US Senate negotiators have reached agreement on a bipartisan gun violence bill.
- Bipartisan bill toughens background checks for youngest gun buyers
- It lacks the far more powerful proposals that President Joe Biden has been pushing
- If passed, it would be the first major U.S. gun law reform in 29 years
The deal calls for votes this week on a package that would be Congress’s response to the recent mass shootings in Texas and New York.
Nine days after Senate negotiators agreed to a framework proposal — and 29 years after Congress last passed major gun restrictions — Democratic Sen. Chris Murphy told reporters that a deal on the details of the proposal had been concluded and was “in good shape”.
Moments later, Republican Texas Sen. John Cornyn, the lead Republican negotiator, said he, Mr. Murphy and the other two Senate negotiators had reached an agreement.
The legislation would toughen background checks for younger gun buyers, require more sellers to complete background checks and toughen penalties for gun traffickers.
It would also give states and communities money to improve school safety and mental health initiatives.
Missing are the far more powerful proposals that President Joe Biden backs and that Democrats have pushed for years without success, which have been misguided by the Republican opposition.
These include banning assault weapons or raising the minimum age to buy them, banning high-capacity magazines, and requiring background checks for virtually all gun sales.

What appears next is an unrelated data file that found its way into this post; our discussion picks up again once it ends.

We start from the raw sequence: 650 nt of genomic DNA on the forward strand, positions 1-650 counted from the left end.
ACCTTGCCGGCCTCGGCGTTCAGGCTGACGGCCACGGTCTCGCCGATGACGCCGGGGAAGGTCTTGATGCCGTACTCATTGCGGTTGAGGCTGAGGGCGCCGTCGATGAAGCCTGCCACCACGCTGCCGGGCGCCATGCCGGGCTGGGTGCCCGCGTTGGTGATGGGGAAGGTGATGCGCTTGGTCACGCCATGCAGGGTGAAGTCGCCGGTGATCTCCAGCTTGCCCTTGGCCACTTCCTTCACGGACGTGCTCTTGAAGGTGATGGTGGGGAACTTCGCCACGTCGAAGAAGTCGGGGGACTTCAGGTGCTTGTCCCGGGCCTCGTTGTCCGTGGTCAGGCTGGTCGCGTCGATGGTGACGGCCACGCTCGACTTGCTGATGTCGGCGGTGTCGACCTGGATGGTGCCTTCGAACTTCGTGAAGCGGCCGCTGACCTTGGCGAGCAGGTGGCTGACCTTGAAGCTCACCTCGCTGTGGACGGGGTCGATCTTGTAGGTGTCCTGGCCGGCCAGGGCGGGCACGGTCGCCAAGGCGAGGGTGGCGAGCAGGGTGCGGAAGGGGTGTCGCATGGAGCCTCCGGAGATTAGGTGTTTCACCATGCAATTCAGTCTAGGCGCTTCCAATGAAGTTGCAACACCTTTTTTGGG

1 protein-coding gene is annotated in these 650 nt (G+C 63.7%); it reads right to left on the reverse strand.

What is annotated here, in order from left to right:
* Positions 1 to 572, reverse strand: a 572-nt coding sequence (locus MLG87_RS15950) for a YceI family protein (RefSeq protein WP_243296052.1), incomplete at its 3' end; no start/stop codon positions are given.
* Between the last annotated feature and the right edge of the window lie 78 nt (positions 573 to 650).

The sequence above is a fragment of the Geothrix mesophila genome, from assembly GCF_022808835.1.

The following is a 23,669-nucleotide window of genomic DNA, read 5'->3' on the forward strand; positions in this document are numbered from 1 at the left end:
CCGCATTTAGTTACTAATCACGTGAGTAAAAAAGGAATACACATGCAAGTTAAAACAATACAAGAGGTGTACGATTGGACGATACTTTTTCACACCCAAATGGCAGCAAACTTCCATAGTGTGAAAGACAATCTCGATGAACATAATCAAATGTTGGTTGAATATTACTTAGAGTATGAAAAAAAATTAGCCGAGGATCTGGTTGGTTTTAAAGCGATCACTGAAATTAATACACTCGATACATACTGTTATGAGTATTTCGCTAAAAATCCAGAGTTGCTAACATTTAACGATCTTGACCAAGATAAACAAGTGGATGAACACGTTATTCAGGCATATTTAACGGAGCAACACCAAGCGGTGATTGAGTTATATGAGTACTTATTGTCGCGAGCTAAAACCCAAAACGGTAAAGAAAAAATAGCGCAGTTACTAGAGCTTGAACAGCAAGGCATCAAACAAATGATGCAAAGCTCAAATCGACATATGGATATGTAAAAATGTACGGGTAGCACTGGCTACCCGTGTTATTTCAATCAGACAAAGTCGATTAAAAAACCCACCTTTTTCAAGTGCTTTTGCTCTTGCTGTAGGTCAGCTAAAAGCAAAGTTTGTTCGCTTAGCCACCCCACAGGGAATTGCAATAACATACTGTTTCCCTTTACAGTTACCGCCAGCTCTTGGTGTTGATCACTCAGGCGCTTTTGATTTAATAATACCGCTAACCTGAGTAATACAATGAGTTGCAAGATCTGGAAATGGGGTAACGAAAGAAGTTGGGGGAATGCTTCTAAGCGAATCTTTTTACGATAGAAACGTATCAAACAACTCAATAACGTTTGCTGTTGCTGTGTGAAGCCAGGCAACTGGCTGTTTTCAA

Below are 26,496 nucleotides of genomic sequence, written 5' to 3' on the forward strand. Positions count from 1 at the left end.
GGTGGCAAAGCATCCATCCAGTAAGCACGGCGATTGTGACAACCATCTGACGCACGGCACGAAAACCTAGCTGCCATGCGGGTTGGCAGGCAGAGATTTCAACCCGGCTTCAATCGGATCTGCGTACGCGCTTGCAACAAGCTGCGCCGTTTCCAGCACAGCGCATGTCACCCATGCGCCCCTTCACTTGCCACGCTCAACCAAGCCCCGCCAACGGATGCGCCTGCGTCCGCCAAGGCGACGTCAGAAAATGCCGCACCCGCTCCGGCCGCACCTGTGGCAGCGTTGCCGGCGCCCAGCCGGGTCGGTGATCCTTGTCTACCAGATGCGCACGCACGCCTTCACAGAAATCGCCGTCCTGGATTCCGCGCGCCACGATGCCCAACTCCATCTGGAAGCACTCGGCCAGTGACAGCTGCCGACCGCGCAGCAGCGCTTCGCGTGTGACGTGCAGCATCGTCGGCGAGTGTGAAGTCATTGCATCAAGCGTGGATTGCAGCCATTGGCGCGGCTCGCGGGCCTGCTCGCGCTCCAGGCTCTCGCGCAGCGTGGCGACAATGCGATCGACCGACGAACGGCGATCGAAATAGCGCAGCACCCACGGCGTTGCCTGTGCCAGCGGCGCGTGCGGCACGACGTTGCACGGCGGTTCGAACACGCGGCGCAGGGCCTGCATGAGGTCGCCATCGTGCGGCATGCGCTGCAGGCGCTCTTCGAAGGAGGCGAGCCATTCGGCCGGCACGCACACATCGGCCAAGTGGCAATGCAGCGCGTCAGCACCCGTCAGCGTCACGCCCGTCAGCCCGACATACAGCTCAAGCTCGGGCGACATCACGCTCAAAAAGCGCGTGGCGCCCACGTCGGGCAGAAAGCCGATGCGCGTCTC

Yet, if passed, the election-year deal would highlight a small but telling shift in policy on an issue that has defied compromise since Bill Clinton was president.
Ten black shoppers were killed by a gunman last month in Buffalo, New York, and 19 children and two teachers were shot dead by another assailant days later in Uvalde, Texas.
“I believe that the same people who tell us to do something are sending us a clear message, to do what we can to keep our children and our communities safe.
“I am convinced that this legislation takes us in a positive direction.”
A majority of Republicans are expected to oppose the legislation.
Delegates booed Mr Cornyn at his state’s Republican convention on Saturday as he outlined the measure.
It will take at least 10 Republican votes to reach the 60-vote threshold that big bills often need in the 50-50 Senate.
The last time Congress took major action on gun control was in 1993, when a decade-long ban on assault-style firearms was introduced.
Senate Majority Leader Chuck Schumer said he wants his chamber to debate and vote on the legislation this week.
House Speaker Nancy Pelosi also said she supported the effort.